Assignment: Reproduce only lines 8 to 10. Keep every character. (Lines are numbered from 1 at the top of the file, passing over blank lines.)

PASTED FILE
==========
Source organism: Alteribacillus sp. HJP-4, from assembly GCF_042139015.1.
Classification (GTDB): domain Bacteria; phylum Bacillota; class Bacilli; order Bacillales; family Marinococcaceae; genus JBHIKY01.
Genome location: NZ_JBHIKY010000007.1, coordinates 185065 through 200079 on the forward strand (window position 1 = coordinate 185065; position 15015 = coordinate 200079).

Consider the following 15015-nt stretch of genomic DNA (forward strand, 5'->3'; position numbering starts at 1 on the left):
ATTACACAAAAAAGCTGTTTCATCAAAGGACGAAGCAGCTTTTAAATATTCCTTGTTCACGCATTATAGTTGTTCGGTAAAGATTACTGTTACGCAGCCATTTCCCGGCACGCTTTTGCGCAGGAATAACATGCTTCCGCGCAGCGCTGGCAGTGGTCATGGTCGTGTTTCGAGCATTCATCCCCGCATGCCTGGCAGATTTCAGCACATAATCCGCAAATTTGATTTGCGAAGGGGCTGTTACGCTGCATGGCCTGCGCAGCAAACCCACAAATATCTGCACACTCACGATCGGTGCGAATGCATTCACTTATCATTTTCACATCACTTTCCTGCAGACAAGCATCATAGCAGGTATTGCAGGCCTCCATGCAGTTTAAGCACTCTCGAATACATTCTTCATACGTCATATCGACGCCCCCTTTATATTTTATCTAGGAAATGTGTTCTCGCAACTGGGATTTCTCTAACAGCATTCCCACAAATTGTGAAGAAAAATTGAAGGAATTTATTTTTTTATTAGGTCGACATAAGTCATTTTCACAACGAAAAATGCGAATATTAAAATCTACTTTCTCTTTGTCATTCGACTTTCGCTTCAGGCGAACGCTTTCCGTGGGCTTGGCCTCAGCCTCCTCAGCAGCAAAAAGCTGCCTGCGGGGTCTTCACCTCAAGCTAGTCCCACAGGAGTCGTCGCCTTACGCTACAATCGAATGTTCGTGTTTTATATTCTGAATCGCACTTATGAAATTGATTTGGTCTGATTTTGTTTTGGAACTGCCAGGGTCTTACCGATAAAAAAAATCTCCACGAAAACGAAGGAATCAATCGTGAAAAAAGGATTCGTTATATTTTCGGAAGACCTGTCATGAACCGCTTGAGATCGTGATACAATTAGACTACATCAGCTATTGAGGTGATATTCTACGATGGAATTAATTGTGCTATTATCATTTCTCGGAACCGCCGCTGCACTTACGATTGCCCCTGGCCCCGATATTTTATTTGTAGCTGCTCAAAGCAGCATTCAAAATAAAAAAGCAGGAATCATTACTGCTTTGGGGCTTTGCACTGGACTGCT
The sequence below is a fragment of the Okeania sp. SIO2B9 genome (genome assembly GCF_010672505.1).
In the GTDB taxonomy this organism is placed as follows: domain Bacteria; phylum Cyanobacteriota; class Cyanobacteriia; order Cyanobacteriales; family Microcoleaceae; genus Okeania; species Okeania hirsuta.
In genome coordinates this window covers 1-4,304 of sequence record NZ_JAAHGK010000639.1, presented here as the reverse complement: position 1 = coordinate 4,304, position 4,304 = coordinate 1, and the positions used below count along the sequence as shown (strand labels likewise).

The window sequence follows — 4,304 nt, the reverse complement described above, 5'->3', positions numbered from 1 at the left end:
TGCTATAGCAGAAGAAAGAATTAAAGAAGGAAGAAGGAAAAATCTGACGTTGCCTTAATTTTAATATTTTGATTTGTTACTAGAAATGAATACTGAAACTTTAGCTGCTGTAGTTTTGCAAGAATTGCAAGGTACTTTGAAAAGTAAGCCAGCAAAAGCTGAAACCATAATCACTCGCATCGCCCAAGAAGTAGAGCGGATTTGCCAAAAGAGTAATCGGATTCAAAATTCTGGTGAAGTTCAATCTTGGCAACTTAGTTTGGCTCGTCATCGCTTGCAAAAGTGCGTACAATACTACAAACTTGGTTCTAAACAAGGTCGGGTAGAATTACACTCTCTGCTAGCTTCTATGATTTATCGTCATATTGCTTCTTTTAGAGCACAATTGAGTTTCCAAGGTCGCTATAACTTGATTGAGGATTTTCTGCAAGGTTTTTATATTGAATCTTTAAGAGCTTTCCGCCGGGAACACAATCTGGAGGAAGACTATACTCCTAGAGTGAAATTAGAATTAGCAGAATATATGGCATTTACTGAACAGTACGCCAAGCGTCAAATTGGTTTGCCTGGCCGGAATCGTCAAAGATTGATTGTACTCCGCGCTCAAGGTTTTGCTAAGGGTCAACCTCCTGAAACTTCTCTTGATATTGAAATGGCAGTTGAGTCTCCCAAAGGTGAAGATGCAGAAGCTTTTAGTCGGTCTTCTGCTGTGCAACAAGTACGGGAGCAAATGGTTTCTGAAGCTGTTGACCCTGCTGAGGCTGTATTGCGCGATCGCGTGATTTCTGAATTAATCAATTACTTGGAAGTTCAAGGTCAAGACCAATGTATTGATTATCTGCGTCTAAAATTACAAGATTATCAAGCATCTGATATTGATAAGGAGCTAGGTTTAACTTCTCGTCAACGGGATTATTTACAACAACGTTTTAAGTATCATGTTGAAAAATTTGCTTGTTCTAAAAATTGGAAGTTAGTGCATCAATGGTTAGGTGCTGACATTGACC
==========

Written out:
In genome coordinates this window covers 1-4,304 of sequence record NZ_JAAHGK010000639.1, presented here as the reverse complement: position 1 = coordinate 4,304, position 4,304 = coordinate 1, and the positions used below count along the sequence as shown (strand labels likewise).

The window sequence follows — 4,304 nt, the reverse complement described above, 5'->3', positions numbered from 1 at the left end:
TGCTATAGCAGAAGAAAGAATTAAAGAAGGAAGAAGGAAAAATCTGACGTTGCCTTAATTTTAATATTTTGATTTGTTACTAGAAATGAATACTGAAACTTTAGCTGCTGTAGTTTTGCAAGAATTGCAAGGTACTTTGAAAAGTAAGCCAGCAAAAGCTGAAACCATAATCACTCGCATCGCCCAAGAAGTAGAGCGGATTTGCCAAAAGAGTAATCGGATTCAAAATTCTGGTGAAGTTCAATCTTGGCAACTTAGTTTGGCTCGTCATCGCTTGCAAAAGTGCGTACAATACTACAAACTTGGTTCTAAACAAGGTCGGGTAGAATTACACTCTCTGCTAGCTTCTATGATTTATCGTCATATTGCTTCTTTTAGAGCACAATTGAGTTTCCAAGGTCGCTATAACTTGATTGAGGATTTTCTGCAAGGTTTTTATATTGAATCTTTAAGAGCTTTCCGCCGGGAACACAATCTGGAGGAAGACTATACTCCTAGAGTGAAATTAGAATTAGCAGAATATATGGCATTTACTGAACAGTACGCCAAGCGTCAAATTGGTTTGCCTGGCCGGAATCGTCAAAGATTGATTGTACTCCGCGCTCAAGGTTTTGCTAAGGGTCAACCTCCTGAAACTTCTCTTGATATTGAAATGGCAGTTGAGTCTCCCAAAGGTGAAGATGCAGAAGCTTTTAGTCGGTCTTCTGCTGTGCAACAAGTACGGGAGCAAATGGTTTCTGAAGCTGTTGACCCTGCTGAGGCTGTATTGCGCGATCGCGTGATTTCTGAATTAATCAATTACTTGGAAGTTCAAGGTCAAGACCAATGTATTGATTATCTGCGTCTAAAATTACAAGATTATCAAGCATCTGATATTGATAAGGAGCTAGGTTTAACTTCTCGTCAACGGGATTATTTACAACAACGTTTTAAGTATCATGTTGAAAAATTTGCTTGTTCTAAAAATTGGAAGTTAGTGCATCAATGGTTAGGTGCTGACATTGACC